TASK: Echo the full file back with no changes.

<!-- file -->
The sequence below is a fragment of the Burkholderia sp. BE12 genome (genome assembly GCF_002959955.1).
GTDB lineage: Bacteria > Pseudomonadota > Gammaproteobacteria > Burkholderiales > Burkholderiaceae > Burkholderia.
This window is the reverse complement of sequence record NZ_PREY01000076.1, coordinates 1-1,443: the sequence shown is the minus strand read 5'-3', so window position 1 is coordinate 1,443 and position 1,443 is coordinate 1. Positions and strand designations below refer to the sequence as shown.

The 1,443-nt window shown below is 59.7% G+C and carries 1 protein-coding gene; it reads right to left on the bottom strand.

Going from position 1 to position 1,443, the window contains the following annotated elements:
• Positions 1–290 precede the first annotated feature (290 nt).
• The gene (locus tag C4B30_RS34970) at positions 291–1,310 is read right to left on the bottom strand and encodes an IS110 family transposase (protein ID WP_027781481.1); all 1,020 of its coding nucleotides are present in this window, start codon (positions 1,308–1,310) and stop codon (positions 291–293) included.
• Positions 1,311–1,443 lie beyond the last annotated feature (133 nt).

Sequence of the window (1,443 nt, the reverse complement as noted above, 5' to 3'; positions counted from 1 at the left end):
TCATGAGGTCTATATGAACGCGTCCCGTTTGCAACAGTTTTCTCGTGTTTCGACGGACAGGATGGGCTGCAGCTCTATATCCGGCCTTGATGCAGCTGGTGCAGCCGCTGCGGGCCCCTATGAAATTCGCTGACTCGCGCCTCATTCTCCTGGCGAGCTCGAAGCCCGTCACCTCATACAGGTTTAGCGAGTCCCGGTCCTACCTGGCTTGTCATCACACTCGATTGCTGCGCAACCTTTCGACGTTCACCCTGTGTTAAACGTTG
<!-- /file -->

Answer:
The sequence below is a fragment of the Burkholderia sp. BE12 genome (genome assembly GCF_002959955.1).
GTDB lineage: Bacteria > Pseudomonadota > Gammaproteobacteria > Burkholderiales > Burkholderiaceae > Burkholderia.
This window is the reverse complement of sequence record NZ_PREY01000076.1, coordinates 1-1,443: the sequence shown is the minus strand read 5'-3', so window position 1 is coordinate 1,443 and position 1,443 is coordinate 1. Positions and strand designations below refer to the sequence as shown.

The 1,443-nt window shown below is 59.7% G+C and carries 1 protein-coding gene; it reads right to left on the bottom strand.

Going from position 1 to position 1,443, the window contains the following annotated elements:
• Positions 1–290 precede the first annotated feature (290 nt).
• The gene (locus tag C4B30_RS34970) at positions 291–1,310 is read right to left on the bottom strand and encodes an IS110 family transposase (protein ID WP_027781481.1); all 1,020 of its coding nucleotides are present in this window, start codon (positions 1,308–1,310) and stop codon (positions 291–293) included.
• Positions 1,311–1,443 lie beyond the last annotated feature (133 nt).

Sequence of the window (1,443 nt, the reverse complement as noted above, 5' to 3'; positions counted from 1 at the left end):
TCATGAGGTCTATATGAACGCGTCCCGTTTGCAACAGTTTTCTCGTGTTTCGACGGACAGGATGGGCTGCAGCTCTATATCCGGCCTTGATGCAGCTGGTGCAGCCGCTGCGGGCCCCTATGAAATTCGCTGACTCGCGCCTCATTCTCCTGGCGAGCTCGAAGCCCGTCACCTCATACAGGTTTAGCGAGTCCCGGTCCTACCTGGCTTGTCATCACACTCGATTGCTGCGCAACCTTTCGACGTTCACCCTGTGTTAAACGTTG